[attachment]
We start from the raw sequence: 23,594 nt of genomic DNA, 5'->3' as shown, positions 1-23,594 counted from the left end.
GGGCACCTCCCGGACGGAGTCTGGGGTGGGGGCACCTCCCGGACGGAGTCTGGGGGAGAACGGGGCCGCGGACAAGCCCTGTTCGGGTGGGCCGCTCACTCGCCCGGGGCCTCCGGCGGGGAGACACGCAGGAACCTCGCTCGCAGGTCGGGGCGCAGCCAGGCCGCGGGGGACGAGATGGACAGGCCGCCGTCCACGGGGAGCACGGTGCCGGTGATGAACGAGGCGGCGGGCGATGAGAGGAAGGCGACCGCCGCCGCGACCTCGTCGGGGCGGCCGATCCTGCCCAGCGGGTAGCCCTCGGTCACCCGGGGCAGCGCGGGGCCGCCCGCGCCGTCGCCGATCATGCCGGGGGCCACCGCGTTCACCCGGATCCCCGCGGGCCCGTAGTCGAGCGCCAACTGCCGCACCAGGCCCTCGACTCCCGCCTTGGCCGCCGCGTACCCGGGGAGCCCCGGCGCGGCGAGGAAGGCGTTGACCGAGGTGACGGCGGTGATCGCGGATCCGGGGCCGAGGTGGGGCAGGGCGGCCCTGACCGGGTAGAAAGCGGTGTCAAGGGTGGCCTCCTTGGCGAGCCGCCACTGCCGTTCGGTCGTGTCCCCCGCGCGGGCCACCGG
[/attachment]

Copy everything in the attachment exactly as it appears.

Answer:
We start from the raw sequence: 23,594 nt of genomic DNA, 5'->3' as shown, positions 1-23,594 counted from the left end.
GGGCACCTCCCGGACGGAGTCTGGGGTGGGGGCACCTCCCGGACGGAGTCTGGGGGAGAACGGGGCCGCGGACAAGCCCTGTTCGGGTGGGCCGCTCACTCGCCCGGGGCCTCCGGCGGGGAGACACGCAGGAACCTCGCTCGCAGGTCGGGGCGCAGCCAGGCCGCGGGGGACGAGATGGACAGGCCGCCGTCCACGGGGAGCACGGTGCCGGTGATGAACGAGGCGGCGGGCGATGAGAGGAAGGCGACCGCCGCCGCGACCTCGTCGGGGCGGCCGATCCTGCCCAGCGGGTAGCCCTCGGTCACCCGGGGCAGCGCGGGGCCGCCCGCGCCGTCGCCGATCATGCCGGGGGCCACCGCGTTCACCCGGATCCCCGCGGGCCCGTAGTCGAGCGCCAACTGCCGCACCAGGCCCTCGACTCCCGCCTTGGCCGCCGCGTACCCGGGGAGCCCCGGCGCGGCGAGGAAGGCGTTGACCGAGGTGACGGCGGTGATCGCGGATCCGGGGCCGAGGTGGGGCAGGGCGGCCCTGACCGGGTAGAAAGCGGTGTCAAGGGTGGCCTCCTTGGCGAGCCGCCACTGCCGTTCGGTCGTGTCCCCCGCGCGGGCCACCGG